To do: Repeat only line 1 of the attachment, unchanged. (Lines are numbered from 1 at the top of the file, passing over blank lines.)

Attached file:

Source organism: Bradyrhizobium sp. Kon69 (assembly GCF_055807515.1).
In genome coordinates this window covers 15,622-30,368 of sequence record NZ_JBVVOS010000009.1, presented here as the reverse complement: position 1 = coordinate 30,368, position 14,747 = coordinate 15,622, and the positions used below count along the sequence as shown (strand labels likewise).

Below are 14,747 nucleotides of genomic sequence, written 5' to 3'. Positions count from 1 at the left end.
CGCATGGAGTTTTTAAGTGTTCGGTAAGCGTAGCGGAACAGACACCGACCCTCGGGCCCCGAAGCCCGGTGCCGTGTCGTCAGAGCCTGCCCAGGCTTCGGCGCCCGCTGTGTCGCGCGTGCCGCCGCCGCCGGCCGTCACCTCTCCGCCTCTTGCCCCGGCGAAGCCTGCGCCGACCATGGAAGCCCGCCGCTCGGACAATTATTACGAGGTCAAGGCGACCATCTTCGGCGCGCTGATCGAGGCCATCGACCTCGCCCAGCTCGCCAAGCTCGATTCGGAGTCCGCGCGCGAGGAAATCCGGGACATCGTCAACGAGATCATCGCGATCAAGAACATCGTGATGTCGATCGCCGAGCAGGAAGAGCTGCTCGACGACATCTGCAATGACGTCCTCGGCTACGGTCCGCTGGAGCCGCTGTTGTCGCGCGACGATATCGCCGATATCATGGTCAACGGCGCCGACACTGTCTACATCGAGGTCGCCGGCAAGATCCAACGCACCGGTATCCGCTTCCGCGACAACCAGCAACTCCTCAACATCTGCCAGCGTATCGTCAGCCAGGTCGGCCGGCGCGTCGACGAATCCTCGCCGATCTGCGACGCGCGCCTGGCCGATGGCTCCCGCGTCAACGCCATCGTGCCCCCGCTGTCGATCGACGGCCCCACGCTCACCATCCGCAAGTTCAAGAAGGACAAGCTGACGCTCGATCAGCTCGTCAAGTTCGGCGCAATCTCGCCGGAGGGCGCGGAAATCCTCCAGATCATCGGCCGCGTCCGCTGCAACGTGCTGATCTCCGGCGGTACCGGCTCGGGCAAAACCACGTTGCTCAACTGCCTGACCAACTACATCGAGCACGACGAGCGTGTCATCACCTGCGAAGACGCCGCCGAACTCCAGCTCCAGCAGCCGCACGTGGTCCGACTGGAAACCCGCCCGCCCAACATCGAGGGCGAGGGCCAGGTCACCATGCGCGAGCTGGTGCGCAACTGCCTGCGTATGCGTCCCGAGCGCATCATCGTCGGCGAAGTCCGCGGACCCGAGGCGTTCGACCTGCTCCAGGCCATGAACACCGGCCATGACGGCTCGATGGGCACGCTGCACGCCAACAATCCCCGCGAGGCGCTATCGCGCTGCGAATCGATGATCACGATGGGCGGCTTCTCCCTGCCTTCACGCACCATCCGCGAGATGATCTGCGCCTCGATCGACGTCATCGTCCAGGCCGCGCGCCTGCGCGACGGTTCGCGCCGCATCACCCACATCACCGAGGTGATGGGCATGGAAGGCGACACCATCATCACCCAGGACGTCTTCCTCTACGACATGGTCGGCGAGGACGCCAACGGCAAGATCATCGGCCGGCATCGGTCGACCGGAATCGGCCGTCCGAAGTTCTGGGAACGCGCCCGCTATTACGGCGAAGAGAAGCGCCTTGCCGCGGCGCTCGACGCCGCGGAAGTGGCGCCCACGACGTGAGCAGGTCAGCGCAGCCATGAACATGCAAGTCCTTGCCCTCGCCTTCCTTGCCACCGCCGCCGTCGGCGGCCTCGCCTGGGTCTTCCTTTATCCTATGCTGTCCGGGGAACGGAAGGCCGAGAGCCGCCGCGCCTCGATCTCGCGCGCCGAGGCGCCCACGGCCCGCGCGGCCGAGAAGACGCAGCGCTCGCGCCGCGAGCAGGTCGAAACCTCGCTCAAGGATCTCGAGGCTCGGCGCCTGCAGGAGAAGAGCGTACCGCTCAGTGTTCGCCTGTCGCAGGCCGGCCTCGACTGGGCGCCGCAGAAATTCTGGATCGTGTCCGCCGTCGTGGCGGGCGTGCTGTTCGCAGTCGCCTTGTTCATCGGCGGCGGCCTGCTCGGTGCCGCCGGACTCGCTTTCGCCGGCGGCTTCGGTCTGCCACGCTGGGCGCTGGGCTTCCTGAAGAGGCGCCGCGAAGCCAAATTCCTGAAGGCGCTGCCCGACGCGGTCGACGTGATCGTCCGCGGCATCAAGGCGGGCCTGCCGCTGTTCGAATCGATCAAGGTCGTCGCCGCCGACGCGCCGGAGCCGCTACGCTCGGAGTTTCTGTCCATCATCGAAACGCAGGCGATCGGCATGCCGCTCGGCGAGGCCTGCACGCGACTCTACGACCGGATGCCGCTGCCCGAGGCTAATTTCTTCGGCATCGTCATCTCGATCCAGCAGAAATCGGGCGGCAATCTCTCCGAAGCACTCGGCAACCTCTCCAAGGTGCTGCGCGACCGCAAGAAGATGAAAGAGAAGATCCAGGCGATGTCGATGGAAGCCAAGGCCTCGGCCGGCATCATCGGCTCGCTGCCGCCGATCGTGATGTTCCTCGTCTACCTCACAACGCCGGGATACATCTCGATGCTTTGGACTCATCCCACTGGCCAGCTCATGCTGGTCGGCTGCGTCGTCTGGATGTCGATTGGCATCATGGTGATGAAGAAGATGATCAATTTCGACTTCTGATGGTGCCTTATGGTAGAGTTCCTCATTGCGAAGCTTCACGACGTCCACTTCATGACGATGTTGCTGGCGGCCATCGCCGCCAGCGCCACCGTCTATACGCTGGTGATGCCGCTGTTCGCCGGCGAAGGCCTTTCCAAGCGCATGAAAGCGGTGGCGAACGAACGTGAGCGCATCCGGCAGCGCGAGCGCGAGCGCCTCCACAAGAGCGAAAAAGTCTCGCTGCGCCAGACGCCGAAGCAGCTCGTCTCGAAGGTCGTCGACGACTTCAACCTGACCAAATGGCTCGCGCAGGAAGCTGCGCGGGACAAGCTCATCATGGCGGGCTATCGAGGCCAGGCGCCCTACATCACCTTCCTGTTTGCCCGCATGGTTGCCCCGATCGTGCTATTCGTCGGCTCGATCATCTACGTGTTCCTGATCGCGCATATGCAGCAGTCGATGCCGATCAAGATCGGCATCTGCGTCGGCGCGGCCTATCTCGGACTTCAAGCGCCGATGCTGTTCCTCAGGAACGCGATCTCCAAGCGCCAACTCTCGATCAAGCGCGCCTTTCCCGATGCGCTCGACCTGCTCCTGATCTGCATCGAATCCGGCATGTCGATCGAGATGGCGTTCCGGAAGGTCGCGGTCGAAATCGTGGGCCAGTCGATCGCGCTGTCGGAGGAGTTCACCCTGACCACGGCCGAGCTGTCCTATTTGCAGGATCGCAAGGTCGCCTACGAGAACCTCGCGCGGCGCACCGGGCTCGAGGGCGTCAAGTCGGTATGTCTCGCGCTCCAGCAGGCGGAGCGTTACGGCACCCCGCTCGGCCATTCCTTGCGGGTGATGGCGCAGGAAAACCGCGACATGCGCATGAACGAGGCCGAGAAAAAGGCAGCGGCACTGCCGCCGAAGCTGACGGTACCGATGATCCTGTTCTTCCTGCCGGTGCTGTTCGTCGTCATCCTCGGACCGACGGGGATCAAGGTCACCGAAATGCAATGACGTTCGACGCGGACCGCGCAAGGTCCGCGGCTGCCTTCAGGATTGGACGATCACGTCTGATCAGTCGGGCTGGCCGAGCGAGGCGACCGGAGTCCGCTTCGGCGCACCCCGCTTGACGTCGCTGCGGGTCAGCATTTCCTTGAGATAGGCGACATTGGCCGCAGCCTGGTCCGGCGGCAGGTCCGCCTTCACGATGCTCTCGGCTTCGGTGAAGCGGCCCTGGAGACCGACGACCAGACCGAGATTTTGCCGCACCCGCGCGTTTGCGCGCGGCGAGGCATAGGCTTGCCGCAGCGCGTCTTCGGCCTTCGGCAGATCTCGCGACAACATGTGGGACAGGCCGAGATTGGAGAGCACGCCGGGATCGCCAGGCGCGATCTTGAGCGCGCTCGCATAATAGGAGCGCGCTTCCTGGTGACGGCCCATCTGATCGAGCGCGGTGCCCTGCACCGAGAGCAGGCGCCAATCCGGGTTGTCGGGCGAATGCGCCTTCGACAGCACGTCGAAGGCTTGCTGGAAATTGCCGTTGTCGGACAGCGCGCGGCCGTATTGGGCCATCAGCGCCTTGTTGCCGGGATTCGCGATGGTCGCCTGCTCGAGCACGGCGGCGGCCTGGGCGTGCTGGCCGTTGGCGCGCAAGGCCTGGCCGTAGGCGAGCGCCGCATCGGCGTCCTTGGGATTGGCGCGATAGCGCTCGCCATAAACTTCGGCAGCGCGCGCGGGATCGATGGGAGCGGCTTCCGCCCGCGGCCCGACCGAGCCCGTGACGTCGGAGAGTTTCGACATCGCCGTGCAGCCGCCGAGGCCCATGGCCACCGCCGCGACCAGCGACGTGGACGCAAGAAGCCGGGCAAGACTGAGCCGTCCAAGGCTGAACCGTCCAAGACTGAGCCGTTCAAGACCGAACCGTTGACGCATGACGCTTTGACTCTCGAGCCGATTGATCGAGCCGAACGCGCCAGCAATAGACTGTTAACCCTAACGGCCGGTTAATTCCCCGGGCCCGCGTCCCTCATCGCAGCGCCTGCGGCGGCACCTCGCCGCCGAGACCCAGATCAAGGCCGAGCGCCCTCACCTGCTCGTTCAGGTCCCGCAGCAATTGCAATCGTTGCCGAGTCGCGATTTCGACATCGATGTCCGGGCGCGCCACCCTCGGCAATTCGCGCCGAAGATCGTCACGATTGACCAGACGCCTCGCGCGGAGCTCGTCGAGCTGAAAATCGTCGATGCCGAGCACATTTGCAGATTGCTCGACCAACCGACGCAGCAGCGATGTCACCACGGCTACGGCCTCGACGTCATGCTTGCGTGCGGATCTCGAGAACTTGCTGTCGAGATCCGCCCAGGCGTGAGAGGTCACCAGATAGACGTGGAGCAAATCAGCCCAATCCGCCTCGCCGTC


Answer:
Source organism: Bradyrhizobium sp. Kon69 (assembly GCF_055807515.1).